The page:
Recep Tayyip Erdogan is president of Turkey.
The murder of Post contributing columnist Jamal Khashoggi was arguably the most influential and controversial incident of the 21st century, barring the Sept. 11, 2001, terrorist attacks. No other event since 9/11 has posed such a serious threat to the international order or challenged the conventions that the world has come to take for granted. That, one year on, the international community still knows very little about what happened is a serious source of concern. Whether all aspects of the Saudi journalist’s death will ever come to light will determine what kind of world our children will live in.
In the wake of Khashoggi’s demise, my administration adopted a policy of transparency. Over the past year, Turkey’s intelligence and law enforcement agencies, along with diplomats and prosecutors, cooperated closely with their counterparts and took steps to keep national and international audiences informed. Turkish authorities shared their findings with Saudi Arabia as well as other countries, including the United States, Russia, Germany, France and Britain. We have also cooperated with the international investigation led by Agnes Callamard, the U.N. special rapporteur on extrajudicial, summary or arbitrary executions. Finally, we have requested that Saudi Arabia extradite Khashoggi’s murderers to Turkey, where they committed the crime.
Turkey’s response to The Post contributing columnist’s killing is based on our desire to uphold the rules-based international system. Hence our refusal to let the Khashoggi murder be portrayed as a bilateral dispute between Turkey and Saudi Arabia. Turkey has always seen, and continues to see, the kingdom as its friend and ally. My administration, therefore, made a clear and unmistakable distinction between the thugs who murdered Khashoggi and King Salman and his loyal subjects.
Our long-standing friendship, however, does not necessarily entail silence. Quite the contrary, as the Turkish proverb goes, “A real friend speaks bitter truths.”
The 15-member assassination squad that murdered Khashoggi inside Saudi Arabia’s consulate in Istanbul and chopped his body into pieces served the interests of a shadow state within the kingdom’s government — not the Saudi state or people. Had we believed otherwise, this atrocity would have indeed been treated like a bilateral problem. However, we continue to see what happened as a question of justice rather than politics, and maintain that national and international courts alone can deliver justice.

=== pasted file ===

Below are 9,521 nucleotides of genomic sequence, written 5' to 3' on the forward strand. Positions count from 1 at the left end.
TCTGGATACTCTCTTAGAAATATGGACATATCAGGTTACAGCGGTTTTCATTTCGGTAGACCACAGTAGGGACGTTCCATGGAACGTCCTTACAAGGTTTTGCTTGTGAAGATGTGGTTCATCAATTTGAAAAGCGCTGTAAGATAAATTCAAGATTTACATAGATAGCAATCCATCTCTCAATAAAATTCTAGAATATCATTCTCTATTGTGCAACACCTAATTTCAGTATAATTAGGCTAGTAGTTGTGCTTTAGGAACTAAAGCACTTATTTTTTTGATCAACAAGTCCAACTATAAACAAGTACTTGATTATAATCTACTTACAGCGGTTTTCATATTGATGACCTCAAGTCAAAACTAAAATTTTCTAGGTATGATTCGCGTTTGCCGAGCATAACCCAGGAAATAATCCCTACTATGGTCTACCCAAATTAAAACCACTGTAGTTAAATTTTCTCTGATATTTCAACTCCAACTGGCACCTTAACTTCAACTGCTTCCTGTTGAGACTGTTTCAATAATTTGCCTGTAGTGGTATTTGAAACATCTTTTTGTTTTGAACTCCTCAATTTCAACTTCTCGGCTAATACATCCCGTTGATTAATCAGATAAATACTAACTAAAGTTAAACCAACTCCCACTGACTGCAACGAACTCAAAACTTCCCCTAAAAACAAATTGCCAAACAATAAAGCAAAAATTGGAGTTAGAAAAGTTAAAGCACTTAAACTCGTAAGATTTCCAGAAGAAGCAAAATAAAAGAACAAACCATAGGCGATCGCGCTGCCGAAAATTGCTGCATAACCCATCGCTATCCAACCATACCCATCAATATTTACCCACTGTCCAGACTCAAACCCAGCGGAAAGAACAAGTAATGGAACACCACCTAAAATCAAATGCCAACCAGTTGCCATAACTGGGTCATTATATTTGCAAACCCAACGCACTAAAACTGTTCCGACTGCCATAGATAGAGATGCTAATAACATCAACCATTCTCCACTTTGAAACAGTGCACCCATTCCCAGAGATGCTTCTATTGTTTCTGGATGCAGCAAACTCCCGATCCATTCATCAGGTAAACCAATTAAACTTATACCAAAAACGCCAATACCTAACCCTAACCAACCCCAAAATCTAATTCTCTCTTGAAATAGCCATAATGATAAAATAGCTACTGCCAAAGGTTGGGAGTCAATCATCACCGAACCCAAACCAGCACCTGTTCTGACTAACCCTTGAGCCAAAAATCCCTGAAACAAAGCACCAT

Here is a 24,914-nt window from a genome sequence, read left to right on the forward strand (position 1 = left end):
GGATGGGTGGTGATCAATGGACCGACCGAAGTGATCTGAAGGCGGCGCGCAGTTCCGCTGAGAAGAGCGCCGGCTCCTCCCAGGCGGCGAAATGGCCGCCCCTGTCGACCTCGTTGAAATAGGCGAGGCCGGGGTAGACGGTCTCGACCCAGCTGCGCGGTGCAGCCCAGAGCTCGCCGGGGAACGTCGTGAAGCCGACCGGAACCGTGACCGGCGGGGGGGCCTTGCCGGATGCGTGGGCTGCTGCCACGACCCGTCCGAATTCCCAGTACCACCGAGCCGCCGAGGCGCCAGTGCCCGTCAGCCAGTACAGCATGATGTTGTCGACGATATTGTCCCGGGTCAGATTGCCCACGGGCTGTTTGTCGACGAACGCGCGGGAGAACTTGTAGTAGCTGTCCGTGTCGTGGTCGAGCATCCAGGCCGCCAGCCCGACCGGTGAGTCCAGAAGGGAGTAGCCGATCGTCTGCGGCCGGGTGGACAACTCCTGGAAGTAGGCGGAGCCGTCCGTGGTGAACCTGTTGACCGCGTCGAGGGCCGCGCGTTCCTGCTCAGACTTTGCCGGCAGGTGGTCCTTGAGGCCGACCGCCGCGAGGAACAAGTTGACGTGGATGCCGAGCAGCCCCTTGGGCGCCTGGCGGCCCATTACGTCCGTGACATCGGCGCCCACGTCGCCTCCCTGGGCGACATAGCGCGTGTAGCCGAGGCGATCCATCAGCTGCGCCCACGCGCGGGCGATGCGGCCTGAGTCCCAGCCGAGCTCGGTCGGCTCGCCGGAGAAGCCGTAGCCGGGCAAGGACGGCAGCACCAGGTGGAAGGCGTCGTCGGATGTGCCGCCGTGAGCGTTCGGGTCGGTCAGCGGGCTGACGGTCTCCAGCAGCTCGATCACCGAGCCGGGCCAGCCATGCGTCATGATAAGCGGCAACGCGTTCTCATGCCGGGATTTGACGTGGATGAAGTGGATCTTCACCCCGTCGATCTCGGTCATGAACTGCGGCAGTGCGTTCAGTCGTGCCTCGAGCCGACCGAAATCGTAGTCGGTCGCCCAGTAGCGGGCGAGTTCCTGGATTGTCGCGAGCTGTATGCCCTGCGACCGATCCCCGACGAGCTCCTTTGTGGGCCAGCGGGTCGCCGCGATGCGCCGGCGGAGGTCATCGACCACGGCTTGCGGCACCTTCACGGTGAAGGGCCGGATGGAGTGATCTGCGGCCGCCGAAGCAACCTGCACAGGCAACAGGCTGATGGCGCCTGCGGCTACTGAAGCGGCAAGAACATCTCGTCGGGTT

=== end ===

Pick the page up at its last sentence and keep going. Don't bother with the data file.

Khashoggi’s assassination was a tragedy but also a blatant abuse of diplomatic immunity. That the murderers traveled on diplomatic passports and turned a diplomatic building into a crime scene — and were seemingly assisted in the attempted coverup by Saudi Arabia’s top diplomat in Istanbul — set a very dangerous precedent. Perhaps more dangerous is the impunity that some of the killers seem to enjoy back in the kingdom.
It is no secret that there are many questions about the court proceedings in Saudi Arabia. The near-complete lack of transparency surrounding the trial, the lack of public access to hearings and the allegation that some of Khashoggi’s murderers enjoy de facto freedom all fail to meet the international community’s expectations and tarnish the image of Saudi Arabia — something that Turkey, as its friend and ally, does not desire.
There is an effort underway to justify this lack of transparency with reference to national security. There is a very thick line between doing everything in one’s power to deliver terrorists to justice and committing premeditated murder over the target’s political views. The kidnapping of Nazi war criminal Adolf Eichmann, for example, was perfectly legitimate. Yet it would be ridiculous to suggest that Khashoggi’s killing served the cause of justice in any way, shape or form.
Going forward, Turkey pledges to continue its efforts to shed light on the Khashoggi murder. We will keep asking the same questions that I raised in an op-ed for this newspaper last year: Where are Khashoggi’s remains? Who signed the Saudi journalist’s death warrant? Who dispatched the 15 killers, including a forensic expert, aboard the two planes to Istanbul?
It is in our best interest, and in the best interest of humanity, to ensure that such a crime is not committed anywhere again. Combating impunity is the easiest way to accomplish that goal. We owe it to Jamal’s family.
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